Researchers in the US and Korea reported the first efficient flexible light-emitting diodes with a two-dimensional titanium carbide MXene as a flexible and transparent electrode. This MXene-based light-emitting diodes (MX-LED) with high efficiency and flexibility have been achieved via precise interface engineering from the synthesis of the material to the application. For further information see the IDTechEx report on Flexible, Printed OLED Displays 2020-2030: Forecasts, Markets, Technologies.
Flexible displays have been developing with a high pace and the global flexible display market has been expanding quickly over the years. Development of flexible transparent conducting electrodes (TCEs) with outstanding flexibility and electrical conductivity is one of the key requirements for the next-generation displays because indium tin oxide (ITO), the conventional TCE, is brittle. Diverse materials such as graphene, conducting polymers and metal nanowires have been suggested but their insufficient electrical conductivity, low work function and complicated electrode fabrication limited their practical use.
MXenes, a new family of two-dimensional materials
MXenes, a new class of two-dimensional materials discovered at Drexel University in 2011, consist of few-atoms-thick layers of transition metal carbides or nitrides. They have shown impressive properties such as metal-like electrical conductivity and tunable surface and electronic properties, offering new possibilities to the various fields of technology. Since their discovery, their use has been explored in a number of areas, such as metal ion batteries, sensors, gas and electrochemical storage, energy devices, catalysts and medicine. MXenes have exhibited potential as flexible electrodes because of their superior flexibility. However, exploration of MXenes in flexible electrodes of optoelectronic devices just started recently because the conventional MXene films do not meet the requirements of work function and conductivity in LEDs and solar cells and can degrade when they are exposed to the acidic water-based hole injection layer (HIL).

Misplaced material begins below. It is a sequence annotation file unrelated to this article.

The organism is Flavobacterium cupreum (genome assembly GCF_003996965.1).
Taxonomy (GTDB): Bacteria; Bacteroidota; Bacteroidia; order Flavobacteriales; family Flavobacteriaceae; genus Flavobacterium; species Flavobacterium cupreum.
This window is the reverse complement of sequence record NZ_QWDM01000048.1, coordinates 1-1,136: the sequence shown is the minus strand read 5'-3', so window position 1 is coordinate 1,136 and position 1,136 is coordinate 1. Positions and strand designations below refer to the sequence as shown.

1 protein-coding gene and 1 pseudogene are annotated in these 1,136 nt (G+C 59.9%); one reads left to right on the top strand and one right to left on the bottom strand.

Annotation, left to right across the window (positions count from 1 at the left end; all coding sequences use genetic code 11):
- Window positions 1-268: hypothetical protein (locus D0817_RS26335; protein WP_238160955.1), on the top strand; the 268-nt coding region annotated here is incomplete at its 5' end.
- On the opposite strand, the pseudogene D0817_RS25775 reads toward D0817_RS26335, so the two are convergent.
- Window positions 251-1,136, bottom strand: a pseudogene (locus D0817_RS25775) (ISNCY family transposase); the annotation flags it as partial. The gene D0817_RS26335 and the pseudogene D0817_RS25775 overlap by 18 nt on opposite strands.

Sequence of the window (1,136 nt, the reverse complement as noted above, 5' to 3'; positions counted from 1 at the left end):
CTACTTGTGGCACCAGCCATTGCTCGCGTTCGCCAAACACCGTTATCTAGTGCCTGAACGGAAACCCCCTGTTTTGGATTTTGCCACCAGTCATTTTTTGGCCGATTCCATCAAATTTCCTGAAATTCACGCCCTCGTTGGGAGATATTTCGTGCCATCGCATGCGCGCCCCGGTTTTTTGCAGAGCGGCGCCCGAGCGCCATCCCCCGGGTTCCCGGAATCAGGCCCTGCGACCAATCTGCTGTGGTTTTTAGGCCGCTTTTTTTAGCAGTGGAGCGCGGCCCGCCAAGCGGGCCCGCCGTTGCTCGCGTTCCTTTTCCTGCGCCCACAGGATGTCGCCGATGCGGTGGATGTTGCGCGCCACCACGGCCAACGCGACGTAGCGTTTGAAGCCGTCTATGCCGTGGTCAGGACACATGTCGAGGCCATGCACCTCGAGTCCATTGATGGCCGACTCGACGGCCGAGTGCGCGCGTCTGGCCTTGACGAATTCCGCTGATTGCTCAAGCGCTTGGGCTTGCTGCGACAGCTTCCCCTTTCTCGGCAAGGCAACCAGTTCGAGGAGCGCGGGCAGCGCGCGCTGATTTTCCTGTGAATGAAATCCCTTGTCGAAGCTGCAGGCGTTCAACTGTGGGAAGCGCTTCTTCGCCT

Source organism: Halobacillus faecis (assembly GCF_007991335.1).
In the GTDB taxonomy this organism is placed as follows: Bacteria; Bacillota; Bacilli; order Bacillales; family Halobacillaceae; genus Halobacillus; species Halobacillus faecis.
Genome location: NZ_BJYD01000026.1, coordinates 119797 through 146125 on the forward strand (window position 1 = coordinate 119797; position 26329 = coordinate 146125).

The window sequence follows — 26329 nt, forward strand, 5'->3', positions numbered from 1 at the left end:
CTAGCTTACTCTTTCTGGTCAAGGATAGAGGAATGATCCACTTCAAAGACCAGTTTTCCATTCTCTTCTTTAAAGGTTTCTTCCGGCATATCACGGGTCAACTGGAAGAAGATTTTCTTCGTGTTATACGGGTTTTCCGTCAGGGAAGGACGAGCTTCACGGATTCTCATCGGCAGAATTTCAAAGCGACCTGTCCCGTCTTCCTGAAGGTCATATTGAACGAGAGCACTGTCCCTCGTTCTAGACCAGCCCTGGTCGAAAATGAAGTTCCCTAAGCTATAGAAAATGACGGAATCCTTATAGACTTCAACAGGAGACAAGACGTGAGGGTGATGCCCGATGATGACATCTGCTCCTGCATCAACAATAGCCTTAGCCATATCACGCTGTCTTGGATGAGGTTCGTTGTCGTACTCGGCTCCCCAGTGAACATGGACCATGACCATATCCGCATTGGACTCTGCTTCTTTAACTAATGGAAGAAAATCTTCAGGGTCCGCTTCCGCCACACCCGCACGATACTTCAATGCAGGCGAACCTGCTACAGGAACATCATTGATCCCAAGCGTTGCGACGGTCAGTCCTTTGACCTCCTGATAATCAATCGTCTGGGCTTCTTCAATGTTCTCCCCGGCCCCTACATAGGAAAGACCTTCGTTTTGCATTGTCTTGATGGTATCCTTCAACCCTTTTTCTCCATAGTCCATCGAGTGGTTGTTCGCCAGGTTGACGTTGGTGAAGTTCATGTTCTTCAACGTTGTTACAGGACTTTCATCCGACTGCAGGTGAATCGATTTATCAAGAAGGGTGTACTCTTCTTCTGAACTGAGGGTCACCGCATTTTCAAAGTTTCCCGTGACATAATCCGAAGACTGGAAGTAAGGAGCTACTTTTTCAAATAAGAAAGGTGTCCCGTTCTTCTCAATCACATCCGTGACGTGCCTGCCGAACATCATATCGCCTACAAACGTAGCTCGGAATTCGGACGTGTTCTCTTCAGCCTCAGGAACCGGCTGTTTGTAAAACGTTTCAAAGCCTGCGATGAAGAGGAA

MXene for flexible LED application
An international team of scientists from Seoul National University and Drexel University, led by Tae-Woo Lee and Yury Gogotsi focused on the surface and interface modulation of the solution-processed MXene films to make an ideal MXene/HIL system. They tuned the surface of the MXene film to have high work function (WF) by low-temperature vacuum annealing and the HIL is designed to be pH-neutral and be diluted with alcohol, preventing detrimental surface oxidation and degradation of the electrode film. The MXene/HIL system suggested by the team provides advantages to the device efficiency due to efficient injection of holes to the emitting layer by forming a nearly ideal Ohmic contact.
Using the MXene/HIL system, the team fabricated high-efficiency green organic LEDs (OLEDs) exceeding 100 cd/A, which agrees well with the theoretical maximum values and is quite comparable with that of the conventional ITO-based devices. Finally, flexible MXene-LEDs on a plastic substrate show outstanding bending stability while the ITO-LEDs could not stand the bending stress. It is the first report that demonstrates highly efficient OLEDs using a single layer of 2D titanium carbide MXene as a flexible electrode.
This progressive research is published in the prominent journal 'Advanced Materials' (IF: 25.809). The authors explain further: "The results of interface engineered MXene film and the MXene electrode-based flexible organic LEDs show the strong potential of the solution-processed MXene TCE for use in next-generation optoelectronic devices that can be manufactured using a low-cost solution-processing technology."
Source: Seoul National University
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